Slowly, the scene began to come together. As I watched her expressions and manners, I realized this was nothing more than an act of kindness. This girl, this perfect stranger, had approached a man she’d never met – a man who gave her every reason to stay away – with warmth and acceptance. And all she wanted in return, it seemed, was for him to be alive and well. It was as if she knew the young man before he became so cold – as if she was trying to light his way, to bring him out of his own darkness.
For a moment, I feared he would fail to see her light. I worried that my still life would remain just that – artwork, cold and unaltered. I was afraid she would be forced to become just another critic, to analyze the colors and textures and shapes, and then leave him once again sitting in the dark. But she spoke and she smiled, and in her gestures she was warm and inviting. Patient and kind, she waited. She believed in the person he was meant to be, and sat back and watched as the ugly man before her fell away.

As light often does when it comes in contact with the darkness, the sun began to illuminate the shadow. My still life came alive. A small, shy smile crept across his face. It was slow and hesitant and foreign - but there it was, nonetheless. The darkness began to slip away. In a breathtaking moment, I began to recognize the boy hidden in those shadows. The light fell on his eyes, which were suddenly bright, and his lips, which parted farther and farther as his smile grew. The clothes he wore didn’t suit him anymore – his scruffy beard looked out of place.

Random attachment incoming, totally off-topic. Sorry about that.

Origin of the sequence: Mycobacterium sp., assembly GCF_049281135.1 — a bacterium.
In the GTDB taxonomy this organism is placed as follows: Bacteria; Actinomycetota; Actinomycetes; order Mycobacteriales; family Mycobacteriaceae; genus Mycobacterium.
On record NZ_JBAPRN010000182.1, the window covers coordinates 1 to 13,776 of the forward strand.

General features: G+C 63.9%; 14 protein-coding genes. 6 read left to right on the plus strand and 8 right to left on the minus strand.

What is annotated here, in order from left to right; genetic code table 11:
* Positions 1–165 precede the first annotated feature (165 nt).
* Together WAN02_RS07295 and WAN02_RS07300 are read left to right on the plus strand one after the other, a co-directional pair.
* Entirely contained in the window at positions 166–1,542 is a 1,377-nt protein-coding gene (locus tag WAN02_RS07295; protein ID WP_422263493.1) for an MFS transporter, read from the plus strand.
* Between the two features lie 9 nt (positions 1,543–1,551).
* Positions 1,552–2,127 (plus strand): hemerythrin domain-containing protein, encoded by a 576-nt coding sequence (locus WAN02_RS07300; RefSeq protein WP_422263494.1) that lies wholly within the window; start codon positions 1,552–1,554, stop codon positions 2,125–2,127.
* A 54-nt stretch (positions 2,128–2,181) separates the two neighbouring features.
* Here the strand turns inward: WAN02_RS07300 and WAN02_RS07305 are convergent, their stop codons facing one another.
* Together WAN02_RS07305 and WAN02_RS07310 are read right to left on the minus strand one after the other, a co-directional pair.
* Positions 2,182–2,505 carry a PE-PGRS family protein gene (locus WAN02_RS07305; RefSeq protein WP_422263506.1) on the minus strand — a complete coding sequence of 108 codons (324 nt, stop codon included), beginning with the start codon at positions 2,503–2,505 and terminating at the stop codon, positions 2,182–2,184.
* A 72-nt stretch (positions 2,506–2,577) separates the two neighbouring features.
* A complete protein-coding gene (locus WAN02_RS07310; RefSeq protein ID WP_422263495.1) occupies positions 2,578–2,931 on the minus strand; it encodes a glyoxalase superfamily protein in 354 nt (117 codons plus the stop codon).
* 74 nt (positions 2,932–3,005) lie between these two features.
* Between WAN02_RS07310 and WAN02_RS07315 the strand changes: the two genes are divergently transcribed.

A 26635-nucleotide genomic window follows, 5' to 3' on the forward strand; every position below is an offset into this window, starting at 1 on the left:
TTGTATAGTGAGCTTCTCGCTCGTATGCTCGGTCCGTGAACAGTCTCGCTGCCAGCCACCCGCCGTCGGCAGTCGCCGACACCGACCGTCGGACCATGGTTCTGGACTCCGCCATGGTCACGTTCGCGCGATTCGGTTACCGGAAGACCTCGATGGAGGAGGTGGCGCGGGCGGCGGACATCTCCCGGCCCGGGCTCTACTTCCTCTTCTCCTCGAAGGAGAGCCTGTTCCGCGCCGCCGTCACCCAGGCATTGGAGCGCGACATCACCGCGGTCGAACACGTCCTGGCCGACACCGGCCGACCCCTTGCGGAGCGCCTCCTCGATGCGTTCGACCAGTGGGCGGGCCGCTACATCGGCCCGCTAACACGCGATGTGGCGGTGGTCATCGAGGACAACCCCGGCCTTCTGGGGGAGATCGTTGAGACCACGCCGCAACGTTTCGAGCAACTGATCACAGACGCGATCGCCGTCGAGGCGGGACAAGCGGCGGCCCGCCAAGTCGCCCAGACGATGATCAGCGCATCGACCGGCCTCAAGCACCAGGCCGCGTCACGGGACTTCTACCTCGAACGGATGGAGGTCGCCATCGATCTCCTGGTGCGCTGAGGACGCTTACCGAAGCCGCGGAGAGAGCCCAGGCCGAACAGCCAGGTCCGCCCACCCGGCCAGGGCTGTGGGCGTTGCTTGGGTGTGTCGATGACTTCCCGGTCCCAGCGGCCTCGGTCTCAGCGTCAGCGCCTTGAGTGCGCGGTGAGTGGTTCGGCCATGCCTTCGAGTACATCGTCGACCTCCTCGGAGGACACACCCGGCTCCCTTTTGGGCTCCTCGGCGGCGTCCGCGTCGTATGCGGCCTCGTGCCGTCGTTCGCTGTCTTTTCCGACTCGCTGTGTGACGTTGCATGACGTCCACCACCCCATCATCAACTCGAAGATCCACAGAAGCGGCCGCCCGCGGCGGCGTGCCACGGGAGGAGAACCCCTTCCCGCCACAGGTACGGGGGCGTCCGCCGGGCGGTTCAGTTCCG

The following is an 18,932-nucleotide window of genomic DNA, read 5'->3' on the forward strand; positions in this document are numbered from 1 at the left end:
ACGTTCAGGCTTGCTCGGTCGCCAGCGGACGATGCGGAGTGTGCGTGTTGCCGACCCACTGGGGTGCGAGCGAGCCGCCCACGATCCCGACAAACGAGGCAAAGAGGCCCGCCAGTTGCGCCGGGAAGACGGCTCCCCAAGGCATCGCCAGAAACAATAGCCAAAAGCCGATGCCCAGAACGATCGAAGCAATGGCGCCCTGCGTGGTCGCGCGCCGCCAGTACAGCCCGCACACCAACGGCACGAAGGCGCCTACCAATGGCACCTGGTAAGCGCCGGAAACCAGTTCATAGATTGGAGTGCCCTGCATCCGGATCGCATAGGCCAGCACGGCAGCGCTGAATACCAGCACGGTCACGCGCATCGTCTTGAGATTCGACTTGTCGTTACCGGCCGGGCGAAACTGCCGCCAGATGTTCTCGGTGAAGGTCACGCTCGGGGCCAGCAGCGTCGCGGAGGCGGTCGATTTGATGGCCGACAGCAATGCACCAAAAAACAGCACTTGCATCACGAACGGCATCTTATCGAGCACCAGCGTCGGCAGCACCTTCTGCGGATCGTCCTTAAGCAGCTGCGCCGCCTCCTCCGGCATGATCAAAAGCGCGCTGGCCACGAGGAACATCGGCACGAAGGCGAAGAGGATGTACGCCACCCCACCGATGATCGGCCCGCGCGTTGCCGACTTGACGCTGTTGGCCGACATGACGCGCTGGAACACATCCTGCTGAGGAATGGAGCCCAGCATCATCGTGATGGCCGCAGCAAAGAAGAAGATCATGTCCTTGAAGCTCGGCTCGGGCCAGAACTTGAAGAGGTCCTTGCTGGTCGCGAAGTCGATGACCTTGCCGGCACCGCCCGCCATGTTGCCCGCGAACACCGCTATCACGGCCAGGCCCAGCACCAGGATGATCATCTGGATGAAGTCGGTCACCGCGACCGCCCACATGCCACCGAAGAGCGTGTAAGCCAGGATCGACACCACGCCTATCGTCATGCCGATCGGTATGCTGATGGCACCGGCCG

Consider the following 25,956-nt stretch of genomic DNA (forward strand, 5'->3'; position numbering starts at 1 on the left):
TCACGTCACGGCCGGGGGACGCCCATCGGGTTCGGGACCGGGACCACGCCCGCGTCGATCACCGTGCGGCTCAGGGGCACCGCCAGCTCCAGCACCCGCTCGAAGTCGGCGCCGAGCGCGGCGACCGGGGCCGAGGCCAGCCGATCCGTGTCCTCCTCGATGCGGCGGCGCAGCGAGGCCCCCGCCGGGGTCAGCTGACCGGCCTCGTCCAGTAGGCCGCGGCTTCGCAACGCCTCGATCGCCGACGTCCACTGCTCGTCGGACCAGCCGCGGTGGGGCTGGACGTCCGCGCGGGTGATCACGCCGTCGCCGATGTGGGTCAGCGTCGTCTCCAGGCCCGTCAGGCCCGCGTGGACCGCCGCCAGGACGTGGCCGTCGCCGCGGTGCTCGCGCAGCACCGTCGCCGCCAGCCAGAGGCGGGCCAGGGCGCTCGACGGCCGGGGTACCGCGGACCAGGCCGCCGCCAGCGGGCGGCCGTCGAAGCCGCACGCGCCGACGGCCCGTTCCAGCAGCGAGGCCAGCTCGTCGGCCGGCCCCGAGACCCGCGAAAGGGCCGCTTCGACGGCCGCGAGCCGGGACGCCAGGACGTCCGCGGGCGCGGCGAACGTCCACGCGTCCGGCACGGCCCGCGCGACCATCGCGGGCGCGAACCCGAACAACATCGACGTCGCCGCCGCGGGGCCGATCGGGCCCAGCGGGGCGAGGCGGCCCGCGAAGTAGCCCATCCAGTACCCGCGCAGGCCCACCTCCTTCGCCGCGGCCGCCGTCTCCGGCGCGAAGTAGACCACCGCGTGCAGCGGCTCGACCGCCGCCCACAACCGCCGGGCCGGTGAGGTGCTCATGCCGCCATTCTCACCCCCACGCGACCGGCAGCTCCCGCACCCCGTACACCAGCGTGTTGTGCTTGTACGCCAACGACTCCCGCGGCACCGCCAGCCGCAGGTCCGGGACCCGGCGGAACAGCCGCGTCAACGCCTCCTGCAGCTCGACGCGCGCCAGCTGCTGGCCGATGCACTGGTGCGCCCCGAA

I had no clue how she’d done it, but with the pure simplicity of a smile, she’d brought that boy back to life.

She rose first, invitingly, still patient. This was a fragile moment, not to be rushed. It was foolish to assume he was wholly healed. After a brief moment of uncertainty, he, too, stood, tall and handsome. As she walked back toward the front, he followed, cautiously, but trusting. He was like a newborn colt, innately strong but outwardly hesitant, unsure how to proceed with this new concept called living. But she was right beside him, there to hold him up should his new legs turn feeble.

She sat at the bar and thanked me for the milkshake. He sat next to her. He looked at her and she looked at him, and when her eyes lit up his smile returned.

“Can I get you anything, sir?”

He looked at me when I addressed him, but his gaze quickly returned to her soft face as he replied. His smile refused to retreat.

“No, thank you. I…I think I’m alright.”

In this moment, the diner grew quiet, as if the rest of the world was slowly falling away. I left the two to enjoy their conversation and the thrill of being alive in such a beautiful world. My heart warmed at the sight of them, and the radio played on.

“You gave me the word, I finally heard,
I’m doing the best that I can.

I have to admit, it’s getting better;

A little better all the time.”